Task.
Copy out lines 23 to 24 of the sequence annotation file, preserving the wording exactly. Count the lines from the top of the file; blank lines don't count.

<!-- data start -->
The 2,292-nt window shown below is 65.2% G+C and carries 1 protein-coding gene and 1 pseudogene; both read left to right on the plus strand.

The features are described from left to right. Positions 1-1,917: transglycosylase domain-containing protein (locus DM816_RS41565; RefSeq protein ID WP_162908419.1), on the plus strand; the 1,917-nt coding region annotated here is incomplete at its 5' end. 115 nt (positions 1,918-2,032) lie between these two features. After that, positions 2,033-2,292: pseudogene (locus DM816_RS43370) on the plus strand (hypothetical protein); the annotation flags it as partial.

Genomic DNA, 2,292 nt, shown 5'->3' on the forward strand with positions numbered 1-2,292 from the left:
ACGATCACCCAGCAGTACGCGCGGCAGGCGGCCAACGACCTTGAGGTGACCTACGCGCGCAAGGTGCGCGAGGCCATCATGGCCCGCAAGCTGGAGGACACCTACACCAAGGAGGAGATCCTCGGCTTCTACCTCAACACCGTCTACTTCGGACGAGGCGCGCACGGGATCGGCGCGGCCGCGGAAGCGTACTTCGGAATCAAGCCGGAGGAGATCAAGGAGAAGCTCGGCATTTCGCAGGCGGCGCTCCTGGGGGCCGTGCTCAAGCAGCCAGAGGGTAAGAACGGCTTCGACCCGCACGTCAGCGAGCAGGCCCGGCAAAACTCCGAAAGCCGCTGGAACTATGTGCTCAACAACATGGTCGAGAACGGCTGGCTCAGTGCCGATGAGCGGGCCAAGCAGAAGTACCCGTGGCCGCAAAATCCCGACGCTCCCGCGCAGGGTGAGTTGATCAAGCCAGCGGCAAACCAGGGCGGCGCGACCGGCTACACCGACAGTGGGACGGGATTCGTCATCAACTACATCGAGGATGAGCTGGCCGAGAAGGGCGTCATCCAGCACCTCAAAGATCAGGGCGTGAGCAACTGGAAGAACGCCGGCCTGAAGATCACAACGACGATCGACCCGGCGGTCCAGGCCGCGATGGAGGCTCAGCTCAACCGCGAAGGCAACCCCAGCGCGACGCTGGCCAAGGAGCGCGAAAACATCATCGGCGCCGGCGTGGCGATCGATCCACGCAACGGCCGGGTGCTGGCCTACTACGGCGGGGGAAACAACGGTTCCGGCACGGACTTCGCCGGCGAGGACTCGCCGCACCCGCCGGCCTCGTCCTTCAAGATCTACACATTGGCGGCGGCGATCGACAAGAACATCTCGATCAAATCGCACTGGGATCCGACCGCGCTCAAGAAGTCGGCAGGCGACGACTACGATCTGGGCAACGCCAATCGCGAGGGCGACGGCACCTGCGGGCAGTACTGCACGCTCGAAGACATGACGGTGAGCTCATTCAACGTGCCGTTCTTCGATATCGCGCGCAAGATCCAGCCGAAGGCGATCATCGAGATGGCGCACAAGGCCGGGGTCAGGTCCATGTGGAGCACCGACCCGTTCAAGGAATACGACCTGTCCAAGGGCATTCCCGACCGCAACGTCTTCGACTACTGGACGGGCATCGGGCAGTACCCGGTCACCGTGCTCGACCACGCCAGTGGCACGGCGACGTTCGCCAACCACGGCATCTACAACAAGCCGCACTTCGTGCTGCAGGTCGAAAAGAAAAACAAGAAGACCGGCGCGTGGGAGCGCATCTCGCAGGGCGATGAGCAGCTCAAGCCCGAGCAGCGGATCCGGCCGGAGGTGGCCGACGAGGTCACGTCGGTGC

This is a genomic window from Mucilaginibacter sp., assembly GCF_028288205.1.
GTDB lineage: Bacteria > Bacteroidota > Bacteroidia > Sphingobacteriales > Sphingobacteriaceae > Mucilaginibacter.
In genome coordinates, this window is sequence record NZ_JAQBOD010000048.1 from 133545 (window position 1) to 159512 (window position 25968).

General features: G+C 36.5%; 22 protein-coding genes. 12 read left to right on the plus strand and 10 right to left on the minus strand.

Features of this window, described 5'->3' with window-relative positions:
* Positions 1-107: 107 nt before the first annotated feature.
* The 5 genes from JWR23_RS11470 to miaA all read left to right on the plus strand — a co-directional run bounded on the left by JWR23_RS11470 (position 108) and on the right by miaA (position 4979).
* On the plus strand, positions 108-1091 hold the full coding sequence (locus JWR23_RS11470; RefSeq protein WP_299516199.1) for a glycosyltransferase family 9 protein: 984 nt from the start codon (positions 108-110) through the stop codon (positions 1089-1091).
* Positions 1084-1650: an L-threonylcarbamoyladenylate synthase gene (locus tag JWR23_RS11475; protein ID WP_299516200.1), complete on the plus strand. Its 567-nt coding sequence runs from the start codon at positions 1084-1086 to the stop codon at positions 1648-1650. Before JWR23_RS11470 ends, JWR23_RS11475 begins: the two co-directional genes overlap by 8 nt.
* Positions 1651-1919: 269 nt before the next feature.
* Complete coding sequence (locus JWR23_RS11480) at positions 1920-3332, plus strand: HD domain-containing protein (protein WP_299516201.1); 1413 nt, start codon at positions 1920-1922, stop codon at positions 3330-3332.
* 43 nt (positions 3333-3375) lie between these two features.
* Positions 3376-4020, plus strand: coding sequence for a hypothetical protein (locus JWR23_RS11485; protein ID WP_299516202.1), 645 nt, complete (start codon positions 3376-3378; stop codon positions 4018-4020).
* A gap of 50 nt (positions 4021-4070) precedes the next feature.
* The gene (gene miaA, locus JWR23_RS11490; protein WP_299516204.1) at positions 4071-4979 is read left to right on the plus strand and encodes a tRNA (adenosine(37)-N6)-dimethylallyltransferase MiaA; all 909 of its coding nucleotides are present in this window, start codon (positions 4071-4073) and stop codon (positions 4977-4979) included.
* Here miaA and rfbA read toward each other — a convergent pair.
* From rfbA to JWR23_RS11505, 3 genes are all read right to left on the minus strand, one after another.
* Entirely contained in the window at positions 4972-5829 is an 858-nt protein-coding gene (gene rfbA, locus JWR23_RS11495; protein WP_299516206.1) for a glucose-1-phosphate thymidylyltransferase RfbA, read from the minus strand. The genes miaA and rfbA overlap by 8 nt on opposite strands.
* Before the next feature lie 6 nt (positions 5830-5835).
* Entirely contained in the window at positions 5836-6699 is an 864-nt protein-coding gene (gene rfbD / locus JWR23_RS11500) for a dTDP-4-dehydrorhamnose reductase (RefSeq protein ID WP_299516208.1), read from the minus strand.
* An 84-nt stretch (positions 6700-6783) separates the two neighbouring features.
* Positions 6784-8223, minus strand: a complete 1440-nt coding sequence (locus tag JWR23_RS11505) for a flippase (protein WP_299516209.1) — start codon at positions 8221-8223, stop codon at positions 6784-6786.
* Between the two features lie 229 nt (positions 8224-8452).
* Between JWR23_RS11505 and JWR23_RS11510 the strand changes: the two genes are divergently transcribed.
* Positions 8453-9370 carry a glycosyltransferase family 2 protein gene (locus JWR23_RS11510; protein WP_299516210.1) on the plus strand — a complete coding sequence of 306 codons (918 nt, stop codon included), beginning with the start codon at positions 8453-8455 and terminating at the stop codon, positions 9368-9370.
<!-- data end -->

* Before the next feature lie 6 nt (positions 5830-5835).
* Entirely contained in the window at positions 5836-6699 is an 864-nt protein-coding gene (gene rfbD / locus JWR23_RS11500) for a dTDP-4-dehydrorhamnose reductase (RefSeq protein ID WP_299516208.1), read from the minus strand.